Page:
verb (used with object), dis·em·bow·eled, dis·em·bow·el·ing or (especially British) dis·em·bow·elled, dis·em·bow·el·ling.
Examples from the Web for disembowel
Another promised to "disembowel him with a rusty pitchfork."
And placing the knife in the lad's hand, she added: "Cut off their heads, disembowel those infidel dogs!"
He even goes so far—one day when his supply of children is exhausted—as to disembowel a pregnant woman and sport with the fœtus.L-bas|J. K. Huysmans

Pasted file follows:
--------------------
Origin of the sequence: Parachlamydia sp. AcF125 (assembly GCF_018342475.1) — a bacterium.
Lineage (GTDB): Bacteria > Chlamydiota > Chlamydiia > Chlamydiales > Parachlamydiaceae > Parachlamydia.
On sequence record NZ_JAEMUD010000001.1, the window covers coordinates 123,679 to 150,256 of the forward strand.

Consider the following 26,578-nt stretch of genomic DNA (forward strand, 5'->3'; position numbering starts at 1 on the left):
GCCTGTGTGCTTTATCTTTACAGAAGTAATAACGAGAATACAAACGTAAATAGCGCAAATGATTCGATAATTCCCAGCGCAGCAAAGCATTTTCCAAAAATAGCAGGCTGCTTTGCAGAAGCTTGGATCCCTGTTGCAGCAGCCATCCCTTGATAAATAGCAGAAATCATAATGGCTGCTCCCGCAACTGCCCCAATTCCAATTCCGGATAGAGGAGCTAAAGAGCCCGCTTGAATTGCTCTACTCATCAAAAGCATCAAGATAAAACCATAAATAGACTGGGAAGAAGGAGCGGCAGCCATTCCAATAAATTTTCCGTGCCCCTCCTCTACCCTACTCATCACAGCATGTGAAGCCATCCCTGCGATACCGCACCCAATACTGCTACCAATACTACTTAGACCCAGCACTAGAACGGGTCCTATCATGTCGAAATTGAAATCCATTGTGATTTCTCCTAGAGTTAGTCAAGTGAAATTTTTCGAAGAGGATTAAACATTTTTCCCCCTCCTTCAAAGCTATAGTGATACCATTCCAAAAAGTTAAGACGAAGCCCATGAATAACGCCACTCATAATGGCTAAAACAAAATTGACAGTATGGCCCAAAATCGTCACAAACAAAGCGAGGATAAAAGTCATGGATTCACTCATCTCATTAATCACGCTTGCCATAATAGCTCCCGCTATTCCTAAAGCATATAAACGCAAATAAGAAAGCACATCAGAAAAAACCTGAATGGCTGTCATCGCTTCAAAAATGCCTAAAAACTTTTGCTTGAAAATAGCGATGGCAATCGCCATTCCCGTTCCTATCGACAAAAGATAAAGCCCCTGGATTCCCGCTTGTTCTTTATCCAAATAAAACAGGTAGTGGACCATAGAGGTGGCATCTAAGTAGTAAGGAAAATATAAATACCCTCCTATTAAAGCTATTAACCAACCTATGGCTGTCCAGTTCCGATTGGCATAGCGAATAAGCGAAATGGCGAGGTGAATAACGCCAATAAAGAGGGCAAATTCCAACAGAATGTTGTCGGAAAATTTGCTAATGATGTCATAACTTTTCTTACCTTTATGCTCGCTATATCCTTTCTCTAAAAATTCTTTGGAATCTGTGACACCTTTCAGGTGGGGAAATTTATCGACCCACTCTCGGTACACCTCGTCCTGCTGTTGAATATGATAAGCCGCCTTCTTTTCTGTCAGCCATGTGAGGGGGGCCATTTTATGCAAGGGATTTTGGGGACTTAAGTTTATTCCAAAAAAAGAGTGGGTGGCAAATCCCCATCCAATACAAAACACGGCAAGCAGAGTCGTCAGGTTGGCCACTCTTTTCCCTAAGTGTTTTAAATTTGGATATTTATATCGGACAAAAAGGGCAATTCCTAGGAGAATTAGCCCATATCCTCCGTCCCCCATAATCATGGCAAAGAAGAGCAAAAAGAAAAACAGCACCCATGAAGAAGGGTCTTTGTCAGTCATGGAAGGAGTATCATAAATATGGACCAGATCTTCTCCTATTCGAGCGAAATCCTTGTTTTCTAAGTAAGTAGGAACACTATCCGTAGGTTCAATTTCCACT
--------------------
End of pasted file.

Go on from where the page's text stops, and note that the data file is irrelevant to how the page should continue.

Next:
One of the old Indian women got hold of him and began to pluck his feathers off, then to disembowel him.Ethnology of the Ungava District, Hudson Bay Territory|Lucien Turner
British Dictionary definitions for disembowel
verb -els, -elling or -elled or US -els, -eling or -eled
Word Origin and History for disembowel
c.1600, from dis- + embowel. Earlier form was disbowel (mid-15c.); embowel, with the same meaning, is attested from 1520s. Related: Disemboweled; disembowelment.